The Register-Herald, Beckley, West Virginia

September 26, 2010

Tough night for WVU under the lights at LSU

By Brett Martel
AP Sports Writer

BATON ROUGE, La. — Patrick Peterson added another highlight to his Heisman Trophy resume, and LSU needed it.

Peterson returned a punt 60 yards for a score, and No. 15 LSU held on for a 20-14 victory over 22nd-ranked West Virginia on Saturday night.

The Tigers (4-0) again had to rely heavily on defense and special teams play to remain unbeaten. Jordan Jefferson had a third straight game throwing for fewer than 100 yards and no touchdowns. He was also intercepted twice and briefly pulled in the fourth quarter.

Jefferson’s second interception, picked by Eain Smith, set up Geno Smith’s 13-yard scoring strike to Jock Sanders, which got WVU (3-1) to within 17-14 in the third quarter. But the closest the Mountaineers came to scoring after that was Tyler Bitancurt’s missed 48-yard field goal in the fourth quarter. Bitancourt also had a field goal blocked by Lazarius Levingston in the first quarter. Peterson was orginially credited with that big play, too.

Stevan Ridley rushed for 116 yards, including 1-yard TD run for LSU, and Josh Jasper added field goals 49 and 23 yards.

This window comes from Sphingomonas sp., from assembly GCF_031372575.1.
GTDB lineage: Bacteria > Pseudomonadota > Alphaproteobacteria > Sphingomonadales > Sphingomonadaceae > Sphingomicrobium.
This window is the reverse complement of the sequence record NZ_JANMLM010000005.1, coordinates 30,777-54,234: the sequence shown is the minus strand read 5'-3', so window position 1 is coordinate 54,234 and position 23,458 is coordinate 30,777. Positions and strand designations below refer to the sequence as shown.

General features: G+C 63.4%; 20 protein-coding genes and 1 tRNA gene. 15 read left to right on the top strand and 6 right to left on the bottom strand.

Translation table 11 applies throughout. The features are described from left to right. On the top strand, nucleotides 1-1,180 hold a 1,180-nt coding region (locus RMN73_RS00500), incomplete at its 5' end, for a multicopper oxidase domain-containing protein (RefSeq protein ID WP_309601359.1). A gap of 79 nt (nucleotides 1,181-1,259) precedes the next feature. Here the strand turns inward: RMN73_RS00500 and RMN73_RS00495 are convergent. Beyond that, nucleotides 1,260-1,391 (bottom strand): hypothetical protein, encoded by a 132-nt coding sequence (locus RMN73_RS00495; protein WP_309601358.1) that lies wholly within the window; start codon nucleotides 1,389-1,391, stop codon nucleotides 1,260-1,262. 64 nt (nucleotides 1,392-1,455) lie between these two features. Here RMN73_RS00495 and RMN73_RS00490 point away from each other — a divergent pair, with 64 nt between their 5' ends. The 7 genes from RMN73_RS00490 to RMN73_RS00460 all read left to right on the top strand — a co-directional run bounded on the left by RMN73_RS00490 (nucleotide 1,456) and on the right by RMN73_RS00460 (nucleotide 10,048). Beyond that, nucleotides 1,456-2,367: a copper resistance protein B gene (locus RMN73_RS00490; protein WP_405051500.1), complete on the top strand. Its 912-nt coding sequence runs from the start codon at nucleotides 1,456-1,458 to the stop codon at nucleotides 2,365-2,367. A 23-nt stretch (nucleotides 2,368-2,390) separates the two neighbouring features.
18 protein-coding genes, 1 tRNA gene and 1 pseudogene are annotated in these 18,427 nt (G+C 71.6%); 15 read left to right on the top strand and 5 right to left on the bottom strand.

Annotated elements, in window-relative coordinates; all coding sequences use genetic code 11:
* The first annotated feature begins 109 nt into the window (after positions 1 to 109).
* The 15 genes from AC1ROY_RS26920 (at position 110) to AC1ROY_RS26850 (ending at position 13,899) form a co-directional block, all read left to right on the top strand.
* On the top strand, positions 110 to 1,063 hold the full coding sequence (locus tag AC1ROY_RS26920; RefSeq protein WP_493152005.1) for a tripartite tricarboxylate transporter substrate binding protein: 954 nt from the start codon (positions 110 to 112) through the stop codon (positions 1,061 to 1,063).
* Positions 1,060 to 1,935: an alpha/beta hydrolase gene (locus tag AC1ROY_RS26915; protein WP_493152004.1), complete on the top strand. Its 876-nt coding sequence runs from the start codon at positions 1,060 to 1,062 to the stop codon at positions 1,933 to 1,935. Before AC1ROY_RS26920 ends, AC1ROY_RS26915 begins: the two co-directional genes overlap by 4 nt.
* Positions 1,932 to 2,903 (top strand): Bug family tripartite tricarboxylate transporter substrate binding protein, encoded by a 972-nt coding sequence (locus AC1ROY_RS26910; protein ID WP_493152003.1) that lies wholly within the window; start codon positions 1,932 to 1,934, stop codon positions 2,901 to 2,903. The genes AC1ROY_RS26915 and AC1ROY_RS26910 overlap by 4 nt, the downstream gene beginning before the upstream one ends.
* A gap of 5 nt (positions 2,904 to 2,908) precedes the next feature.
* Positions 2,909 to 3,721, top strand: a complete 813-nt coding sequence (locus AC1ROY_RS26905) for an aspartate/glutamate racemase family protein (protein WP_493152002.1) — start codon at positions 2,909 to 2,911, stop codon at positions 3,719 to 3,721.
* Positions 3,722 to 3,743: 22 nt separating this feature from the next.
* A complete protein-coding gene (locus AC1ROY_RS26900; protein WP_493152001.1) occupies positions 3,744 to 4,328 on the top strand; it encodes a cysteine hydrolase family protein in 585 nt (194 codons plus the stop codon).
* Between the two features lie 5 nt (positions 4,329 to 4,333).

WVU’s Noel Devine, who wasn’t held to fewer than 111 yards rushing in any of the Mountaineers’ first three games, managed only 37 yards on 14 carries against the stingy Tigers’ defense.

Smith was 14 of 29 passing for 119 yards and two TDs, the first going for 5 yards to Stedman Bailey for West Virginia’s first points at the end of the second quarter. He was intercepted once by freshman defensive back Tyrann Matheiu, who also recovered Ryan Clarke’s fumble on the WVU 7 in the first quarter, setting up Ridley’s TD — the only touchdown scored by LSU’s offense.

Mathieu’s interception set up Jasper’s first field goal, and Peterson’s slashing punt return made it 17-0 in the second quarter. Peterson struck a stiff-arming Heisman pose to the delight of the nearby student section after the return and was flagged for excessive celebration.

But even with Death Valley in a frenzy, the feisty Mountaineers wouldn’t wilt, and LSU’s offense lacked the firepower to put them away.

LSU finished with 230 total yards of offense, but the Tigers’ defense bailed them out by holding West Virginia to 177 and getting two turnovers.